We’re Seeing Plenty Of Choppy, Back And Forth Trading In Energy Markets This Week

Market TalkWednesday, Nov 16 2022
Pivotal Week For Price Action

We’re seeing plenty of choppy, back and forth trading in energy markets this week as the tug of war between tight supplies and a negative demand outlook continues, while numerous geopolitical headlines are keeping markets on edge. 

2 people in Poland were killed by a missile Tuesday, which appeared to help push energy prices higher until reports overnight that it may have been errant fire from Ukrainian air defenses, not a Russian attack that could have escalated the conflict. Adding to the chaos, a different missile attack knocked a pumping station offline and caused an oil pipeline traveling through Ukraine to cut flows to neighboring countries. 

Meanwhile Iran has apparently started up its saber rattling campaign again with reports that an fuel tanker off the Oman coast was hit by an armed drone overnight, a day after the US Navy intercepted a large shipment of explosives in the area.  

The API reported a large draw of nearly 6 million barrels of crude oil last week, despite another 4 million barrels being released from the SPR. Gasoline inventories were estimated to build by 1.7 million barrels while distillates increased by 842,000 barrels. The DOE’s weekly report is due out at its normal time this morning.  

Ethanol prices have been dropping this week, but could reverse course after a 3rd union has rejected the agreement with railroad operators, which may force congress to step in to avoid a nationwide rail strike.  The EPA was supposed to release its proposed rules for the RFS in 2023 today, but has received a 2 week extension to November 30. RINs are holding near 18 month highs as the market seems to be betting the agency will take a hard line on refiners. 

Click here to download a PDF of today's TACenergy Market Talk.

Market Talk Update 11.16.2022

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Pivotal Week For Price Action
Market TalkFriday, Sep 29 2023

The Energy Bulls Are On The Run This Morning, Lead By Heating And Crude Oil Futures

The energy bulls are on the run this morning, lead by heating and crude oil futures. The November HO contract is trading ~7.5 cents per gallon (2.3%) higher while WTI is bumped $1.24 per barrel (1.3%) so far in pre-market trading. Their gasoline counterpart is rallying in sympathy with .3% gains to start the day.

The October contracts for both RBOB and HO expire today, and while trading action looks to be pretty tame so far, it isn’t a rare occurrence to see some big price swings on expiring contracts as traders look to close their positions. It should be noted that the only physical market pricing still pricing their product off of October futures, while the rest of the nation already switched to the November contract over the last week or so.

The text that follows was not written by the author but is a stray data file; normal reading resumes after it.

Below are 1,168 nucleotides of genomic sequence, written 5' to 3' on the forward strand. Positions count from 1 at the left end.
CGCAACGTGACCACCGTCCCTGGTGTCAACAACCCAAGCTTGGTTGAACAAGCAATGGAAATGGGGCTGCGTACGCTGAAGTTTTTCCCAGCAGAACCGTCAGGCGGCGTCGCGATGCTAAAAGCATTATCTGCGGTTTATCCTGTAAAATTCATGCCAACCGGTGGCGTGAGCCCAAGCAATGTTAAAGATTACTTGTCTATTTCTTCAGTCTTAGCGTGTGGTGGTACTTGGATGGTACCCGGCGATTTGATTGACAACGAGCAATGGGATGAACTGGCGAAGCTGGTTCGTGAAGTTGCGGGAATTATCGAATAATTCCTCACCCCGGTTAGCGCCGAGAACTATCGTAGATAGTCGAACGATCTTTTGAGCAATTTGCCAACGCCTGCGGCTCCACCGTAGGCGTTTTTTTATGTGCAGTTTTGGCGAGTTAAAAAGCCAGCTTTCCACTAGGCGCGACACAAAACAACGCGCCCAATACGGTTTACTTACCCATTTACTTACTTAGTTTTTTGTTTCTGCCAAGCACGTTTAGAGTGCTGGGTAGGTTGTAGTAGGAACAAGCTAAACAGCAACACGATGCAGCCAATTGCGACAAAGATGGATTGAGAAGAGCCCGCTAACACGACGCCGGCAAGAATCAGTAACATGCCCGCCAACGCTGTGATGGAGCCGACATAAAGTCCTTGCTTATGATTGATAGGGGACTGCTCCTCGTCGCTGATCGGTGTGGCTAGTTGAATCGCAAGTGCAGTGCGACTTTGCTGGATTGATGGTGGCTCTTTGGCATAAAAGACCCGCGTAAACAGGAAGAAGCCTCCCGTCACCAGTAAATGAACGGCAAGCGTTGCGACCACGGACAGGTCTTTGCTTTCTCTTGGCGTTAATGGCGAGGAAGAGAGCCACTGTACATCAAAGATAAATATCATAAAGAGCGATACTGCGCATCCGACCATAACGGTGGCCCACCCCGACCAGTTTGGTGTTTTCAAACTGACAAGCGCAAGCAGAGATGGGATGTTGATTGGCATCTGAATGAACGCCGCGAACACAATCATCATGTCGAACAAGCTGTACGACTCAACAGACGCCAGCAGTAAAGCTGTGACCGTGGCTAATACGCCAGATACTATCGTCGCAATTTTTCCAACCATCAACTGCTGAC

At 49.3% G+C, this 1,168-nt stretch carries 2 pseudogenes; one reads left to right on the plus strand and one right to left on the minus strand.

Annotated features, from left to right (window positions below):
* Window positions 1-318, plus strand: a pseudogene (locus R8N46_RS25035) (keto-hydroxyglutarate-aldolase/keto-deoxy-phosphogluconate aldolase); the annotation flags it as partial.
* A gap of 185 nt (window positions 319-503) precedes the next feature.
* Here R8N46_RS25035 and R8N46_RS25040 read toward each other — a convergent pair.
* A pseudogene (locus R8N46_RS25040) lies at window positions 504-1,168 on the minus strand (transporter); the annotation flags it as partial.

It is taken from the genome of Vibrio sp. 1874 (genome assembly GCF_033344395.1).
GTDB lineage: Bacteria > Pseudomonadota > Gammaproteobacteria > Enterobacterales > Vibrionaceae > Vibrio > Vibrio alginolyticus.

We’ve now got two named storms in the Atlantic, Philippe and Rina, but both aren’t expected to develop into major storms. While most models show both storms staying out to sea, the European model for weather forecasting shows there is a possibility that Philippe gets close enough to the Northeast to bring rain to the area, but not much else.

The term “$100 oil” is starting to pop up in headlines more and more mostly because WTI settled above the $90 level back on Tuesday, but partially because it’s a nice round number that’s easy to yell in debates or hear about from your father-in-law on the golf course. While the prospect of sustained high energy prices could be harmful to the economy, its important to note that the current short supply environment is voluntary. The spigot could be turned back on at any point, which could topple oil prices in short order.

Click here to download a PDF of today's TACenergy Market Talk.

Pivotal Week For Price Action
Market TalkThursday, Sep 28 2023

Gasoline And Crude Oil Futures Are All Trading Between .5% And .8% Lower To Start The Day

The energy complex is sagging this morning with the exception of the distillate benchmark as the prompt month trading higher by about a penny. Gasoline and crude oil futures are all trading between .5% and .8% lower to start the day, pulling back after WTI traded above $95 briefly in the overnight session.

There isn’t much in the way of news this morning with most still citing the expectation for tight global supply, inflation and interest rates, and production cuts by OPEC+.

As reported by the Department of Energy yesterday, refinery runs dropped in all PADDs, except for PADD 3, as we plug along into the fall turnaround season. Crude oil inventories drew down last week, despite lower runs and exports, and increased imports, likely due to the crude oil “adjustment” the EIA uses to reconcile any missing barrels from their calculated estimates.

Diesel remains tight in the US, particularly in PADD 5 (West Coast + Nevada, Arizona) but stockpiles are climbing back towards their 5-year seasonal range. It unsurprising to see a spike in ULSD imports to the region since both Los Angeles and San Francisco spot markets are trading at 50+ cent premiums to the NYMEX. We’ve yet to see such relief on the gasoline side of the barrel, and we likely won’t until the market switches to a higher RVP.

Click here to download a PDF of today's TACenergy Market Talk, including all charts from the Weekly DOE Report.

Pivotal Week For Price Action